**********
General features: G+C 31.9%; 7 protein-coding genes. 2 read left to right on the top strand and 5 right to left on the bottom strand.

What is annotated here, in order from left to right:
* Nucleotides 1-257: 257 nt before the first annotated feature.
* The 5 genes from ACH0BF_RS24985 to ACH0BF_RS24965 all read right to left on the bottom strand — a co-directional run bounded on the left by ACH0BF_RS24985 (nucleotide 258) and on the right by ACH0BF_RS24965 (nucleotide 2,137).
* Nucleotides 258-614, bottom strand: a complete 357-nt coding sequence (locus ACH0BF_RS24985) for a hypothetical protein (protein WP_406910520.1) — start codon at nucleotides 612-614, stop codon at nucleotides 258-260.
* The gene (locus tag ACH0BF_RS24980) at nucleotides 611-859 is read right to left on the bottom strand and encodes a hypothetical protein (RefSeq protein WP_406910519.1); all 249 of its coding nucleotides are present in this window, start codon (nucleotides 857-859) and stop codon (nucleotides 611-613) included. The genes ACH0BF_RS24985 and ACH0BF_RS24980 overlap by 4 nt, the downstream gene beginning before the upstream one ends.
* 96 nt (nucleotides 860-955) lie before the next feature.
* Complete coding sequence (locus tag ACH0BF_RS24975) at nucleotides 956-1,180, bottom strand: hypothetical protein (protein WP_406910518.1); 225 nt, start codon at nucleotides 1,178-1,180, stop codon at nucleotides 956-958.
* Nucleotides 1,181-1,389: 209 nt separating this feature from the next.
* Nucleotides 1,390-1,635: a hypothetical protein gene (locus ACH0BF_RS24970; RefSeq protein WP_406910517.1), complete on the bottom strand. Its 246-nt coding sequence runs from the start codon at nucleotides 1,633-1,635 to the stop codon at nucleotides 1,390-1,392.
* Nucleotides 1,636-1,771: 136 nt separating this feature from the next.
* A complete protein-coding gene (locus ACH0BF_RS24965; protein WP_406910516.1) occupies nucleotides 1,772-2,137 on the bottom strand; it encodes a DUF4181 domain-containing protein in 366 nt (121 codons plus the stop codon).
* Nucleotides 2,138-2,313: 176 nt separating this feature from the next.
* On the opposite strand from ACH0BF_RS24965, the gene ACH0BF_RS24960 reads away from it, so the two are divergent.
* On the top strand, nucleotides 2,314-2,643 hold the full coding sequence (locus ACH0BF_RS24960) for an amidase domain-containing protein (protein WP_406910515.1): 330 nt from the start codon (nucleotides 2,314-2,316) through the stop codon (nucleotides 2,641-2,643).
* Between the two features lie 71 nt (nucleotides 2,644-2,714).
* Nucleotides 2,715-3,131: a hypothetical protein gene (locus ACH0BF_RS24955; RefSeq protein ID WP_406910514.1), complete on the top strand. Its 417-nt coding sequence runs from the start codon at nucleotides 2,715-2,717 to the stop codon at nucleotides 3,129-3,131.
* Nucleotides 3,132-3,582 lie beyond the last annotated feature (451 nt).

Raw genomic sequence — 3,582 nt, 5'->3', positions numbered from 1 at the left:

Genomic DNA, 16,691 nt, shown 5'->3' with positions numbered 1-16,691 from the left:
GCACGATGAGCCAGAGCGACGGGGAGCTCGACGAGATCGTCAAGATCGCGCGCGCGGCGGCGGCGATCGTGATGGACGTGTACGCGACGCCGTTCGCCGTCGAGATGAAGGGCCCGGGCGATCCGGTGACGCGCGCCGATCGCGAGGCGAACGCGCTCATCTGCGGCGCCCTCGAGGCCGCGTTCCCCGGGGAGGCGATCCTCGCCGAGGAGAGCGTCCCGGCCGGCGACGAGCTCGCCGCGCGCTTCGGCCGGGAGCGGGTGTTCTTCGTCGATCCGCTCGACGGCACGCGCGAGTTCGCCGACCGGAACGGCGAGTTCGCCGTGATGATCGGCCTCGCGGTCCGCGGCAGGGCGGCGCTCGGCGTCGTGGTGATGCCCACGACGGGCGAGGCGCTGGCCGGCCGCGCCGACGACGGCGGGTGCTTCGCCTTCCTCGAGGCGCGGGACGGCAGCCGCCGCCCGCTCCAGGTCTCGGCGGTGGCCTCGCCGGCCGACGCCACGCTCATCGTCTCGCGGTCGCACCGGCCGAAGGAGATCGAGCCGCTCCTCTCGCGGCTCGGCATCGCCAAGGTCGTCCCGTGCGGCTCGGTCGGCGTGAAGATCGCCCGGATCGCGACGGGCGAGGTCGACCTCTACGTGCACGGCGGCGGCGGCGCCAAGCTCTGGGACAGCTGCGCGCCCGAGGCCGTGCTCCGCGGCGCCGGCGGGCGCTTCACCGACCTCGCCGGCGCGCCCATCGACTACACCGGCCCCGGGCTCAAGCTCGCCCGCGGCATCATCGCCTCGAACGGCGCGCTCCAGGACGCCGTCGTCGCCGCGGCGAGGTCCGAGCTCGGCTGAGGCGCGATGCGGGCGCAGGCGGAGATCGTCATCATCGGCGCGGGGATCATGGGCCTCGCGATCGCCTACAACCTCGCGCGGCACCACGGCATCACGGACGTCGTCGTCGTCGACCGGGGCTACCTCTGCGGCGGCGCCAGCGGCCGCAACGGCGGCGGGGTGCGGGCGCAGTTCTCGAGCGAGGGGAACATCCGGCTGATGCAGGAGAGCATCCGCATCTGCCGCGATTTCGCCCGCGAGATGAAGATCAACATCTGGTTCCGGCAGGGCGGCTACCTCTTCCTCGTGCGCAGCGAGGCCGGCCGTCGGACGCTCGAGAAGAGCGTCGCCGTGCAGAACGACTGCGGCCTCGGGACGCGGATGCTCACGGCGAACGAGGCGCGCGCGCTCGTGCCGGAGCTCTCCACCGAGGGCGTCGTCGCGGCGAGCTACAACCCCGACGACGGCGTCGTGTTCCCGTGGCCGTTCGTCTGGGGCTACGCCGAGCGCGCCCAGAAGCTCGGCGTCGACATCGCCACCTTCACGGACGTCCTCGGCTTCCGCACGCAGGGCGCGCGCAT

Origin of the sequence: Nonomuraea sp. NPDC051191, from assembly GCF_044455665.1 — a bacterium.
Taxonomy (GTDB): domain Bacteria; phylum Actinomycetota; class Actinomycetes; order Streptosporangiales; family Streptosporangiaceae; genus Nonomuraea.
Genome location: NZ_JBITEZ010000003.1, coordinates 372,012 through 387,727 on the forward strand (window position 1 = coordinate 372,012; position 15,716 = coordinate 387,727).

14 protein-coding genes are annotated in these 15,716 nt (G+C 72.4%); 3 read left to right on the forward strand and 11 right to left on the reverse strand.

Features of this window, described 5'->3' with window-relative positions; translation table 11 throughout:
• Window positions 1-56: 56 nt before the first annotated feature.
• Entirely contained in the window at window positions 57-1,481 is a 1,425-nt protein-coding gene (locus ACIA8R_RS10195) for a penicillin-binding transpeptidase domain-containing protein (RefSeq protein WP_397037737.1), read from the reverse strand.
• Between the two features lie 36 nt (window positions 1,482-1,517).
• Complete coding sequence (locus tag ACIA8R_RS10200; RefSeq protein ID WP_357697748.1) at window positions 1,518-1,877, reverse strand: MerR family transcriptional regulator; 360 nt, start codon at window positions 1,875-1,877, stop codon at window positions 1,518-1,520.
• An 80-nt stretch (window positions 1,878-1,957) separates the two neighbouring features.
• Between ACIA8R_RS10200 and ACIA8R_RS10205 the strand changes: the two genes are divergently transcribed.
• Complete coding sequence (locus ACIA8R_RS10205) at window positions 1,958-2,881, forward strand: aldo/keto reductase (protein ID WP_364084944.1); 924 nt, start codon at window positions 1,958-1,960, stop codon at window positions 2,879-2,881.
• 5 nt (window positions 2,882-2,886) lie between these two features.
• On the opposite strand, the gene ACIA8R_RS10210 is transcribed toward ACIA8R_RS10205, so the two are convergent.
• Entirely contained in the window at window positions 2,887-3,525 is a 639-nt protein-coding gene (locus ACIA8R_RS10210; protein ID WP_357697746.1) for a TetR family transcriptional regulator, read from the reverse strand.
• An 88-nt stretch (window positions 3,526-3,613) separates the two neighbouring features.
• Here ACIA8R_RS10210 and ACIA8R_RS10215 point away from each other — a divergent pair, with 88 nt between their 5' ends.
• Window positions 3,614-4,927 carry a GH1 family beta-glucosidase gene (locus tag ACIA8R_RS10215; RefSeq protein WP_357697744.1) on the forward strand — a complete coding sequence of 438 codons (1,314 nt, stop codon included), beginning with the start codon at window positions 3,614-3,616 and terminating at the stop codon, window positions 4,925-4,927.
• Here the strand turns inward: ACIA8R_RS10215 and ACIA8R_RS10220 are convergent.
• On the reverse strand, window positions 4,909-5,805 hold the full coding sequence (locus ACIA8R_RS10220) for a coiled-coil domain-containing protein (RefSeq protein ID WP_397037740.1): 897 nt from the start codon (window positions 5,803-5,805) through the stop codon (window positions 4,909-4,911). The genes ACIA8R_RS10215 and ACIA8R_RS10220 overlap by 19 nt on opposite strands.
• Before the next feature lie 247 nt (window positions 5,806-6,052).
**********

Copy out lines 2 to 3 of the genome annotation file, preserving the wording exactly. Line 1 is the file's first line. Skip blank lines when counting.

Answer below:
What is annotated here, in order from left to right:
* Nucleotides 1-257: 257 nt before the first annotated feature.